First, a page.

Wednesday, January 25, 2006

U.K.: PUBLIC HOSPITAL SAFEGUARDS IN ACTION

Up to 17 women have been told they are at significant risk of dying from breast cancer after a radiologist wrongly gave them the all-clear, hospital chiefs said yesterday. A report on the work of the radiologist, who has not been named, has found that his diagnoses were not checked by a second radiologist as the hospitals where he worked employed only one. Last night cancer charities called on the Government to provide funding to ensure that all patients referred to hospital by their GP with suspected breast cancer had their scans double-checked as a matter of course.

When the radiologist was previously employed by another hospital, his work was checked by a colleague. The report found that in those cases there was no cause for concern. The doctor was suspended by Trafford Healthcare NHS Trust in April last year after junior colleagues became concerned about the quality of his work and alerted hospital chiefs. The subsequent report, which is published today, identified serious shortcomings which resulted in the recall of 176 patients.

The delays caused by his misdiagnoses could have "significantly altered" chances of survival for 17 patients, a director at one of the hospitals affected said yesterday. One woman's cancer was only noticed two years after the woman was informed that she did not have the disease. Another 16 patients seen by the radiologist at Trafford General and the North Manchester General, both in Greater Manchester, had their conditions misdiagnosed. In total, 2,495 mammograms by the consultant at the centre of the investigation were recalled and rechecked. They dated from April 2003, when he joined the trust.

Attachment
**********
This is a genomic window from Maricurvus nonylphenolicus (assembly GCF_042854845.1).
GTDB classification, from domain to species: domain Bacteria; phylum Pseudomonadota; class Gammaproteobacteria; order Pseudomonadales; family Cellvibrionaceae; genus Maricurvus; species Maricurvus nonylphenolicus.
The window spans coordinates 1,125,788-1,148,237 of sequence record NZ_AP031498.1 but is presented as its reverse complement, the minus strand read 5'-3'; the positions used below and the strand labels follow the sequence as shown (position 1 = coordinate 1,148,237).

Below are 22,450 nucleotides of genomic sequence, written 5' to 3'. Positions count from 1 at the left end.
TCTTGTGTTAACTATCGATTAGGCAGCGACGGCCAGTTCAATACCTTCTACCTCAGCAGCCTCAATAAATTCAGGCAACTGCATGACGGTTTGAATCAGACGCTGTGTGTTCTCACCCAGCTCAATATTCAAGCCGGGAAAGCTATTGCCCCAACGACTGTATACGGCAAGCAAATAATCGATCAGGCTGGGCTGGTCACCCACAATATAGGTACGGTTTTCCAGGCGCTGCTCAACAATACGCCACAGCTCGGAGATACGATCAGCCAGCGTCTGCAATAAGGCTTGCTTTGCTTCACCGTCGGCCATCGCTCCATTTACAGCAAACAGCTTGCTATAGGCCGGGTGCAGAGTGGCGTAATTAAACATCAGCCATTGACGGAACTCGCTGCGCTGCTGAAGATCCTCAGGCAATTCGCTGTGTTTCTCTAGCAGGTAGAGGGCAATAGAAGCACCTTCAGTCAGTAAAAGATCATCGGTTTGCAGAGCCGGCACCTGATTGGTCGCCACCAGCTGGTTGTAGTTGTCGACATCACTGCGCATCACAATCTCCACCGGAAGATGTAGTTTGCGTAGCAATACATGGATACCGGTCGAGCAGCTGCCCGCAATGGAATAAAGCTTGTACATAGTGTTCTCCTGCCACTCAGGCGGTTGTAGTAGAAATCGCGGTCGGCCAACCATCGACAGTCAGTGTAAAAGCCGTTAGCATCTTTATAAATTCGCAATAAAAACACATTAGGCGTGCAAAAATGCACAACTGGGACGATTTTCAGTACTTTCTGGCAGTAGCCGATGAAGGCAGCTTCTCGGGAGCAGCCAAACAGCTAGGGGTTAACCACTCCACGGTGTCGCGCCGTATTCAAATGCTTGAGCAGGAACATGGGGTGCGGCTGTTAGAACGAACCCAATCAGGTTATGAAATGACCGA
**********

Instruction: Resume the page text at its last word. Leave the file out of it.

A small sample of his breast cancer tests were rechecked after concerns were raised. The doctor was suspended at once and checks of all his work carried out by an expert panel. The panel's report states that, of the 176 patients who were recalled because of concerns, 28 women with breast disease were identified whose diagnosis had been delayed as a result of misreporting of their mammograms. Twenty-five were patients from Trafford General Hospital and three from North Manchester General Hospital; 21 had invasive breast cancer diagnosed, six had benign breast disease and one had a treatable tumour.

Delays of more than three months for the diagnosis of breast cancer can have serious implications, but four of the 21 cases had delays less than that period. The remaining 17 had delayed diagnoses of longer than three months. Richard Campbell, medical director at Trafford, said those patients have been told that the delayed diagnosis "might significantly alter their prognosis".

Clara McKay, head of policy at Breast Cancer Care, the leading cancer charity, said that the situation highlighted the need for more radiologists who, where possible, could work in pairs to double-check work. "The standard of all health professionals must be subject to ongoing review," she said. "The acute UK-wide shortage of radiologists must be addressed to ensure reliable breast screening for all."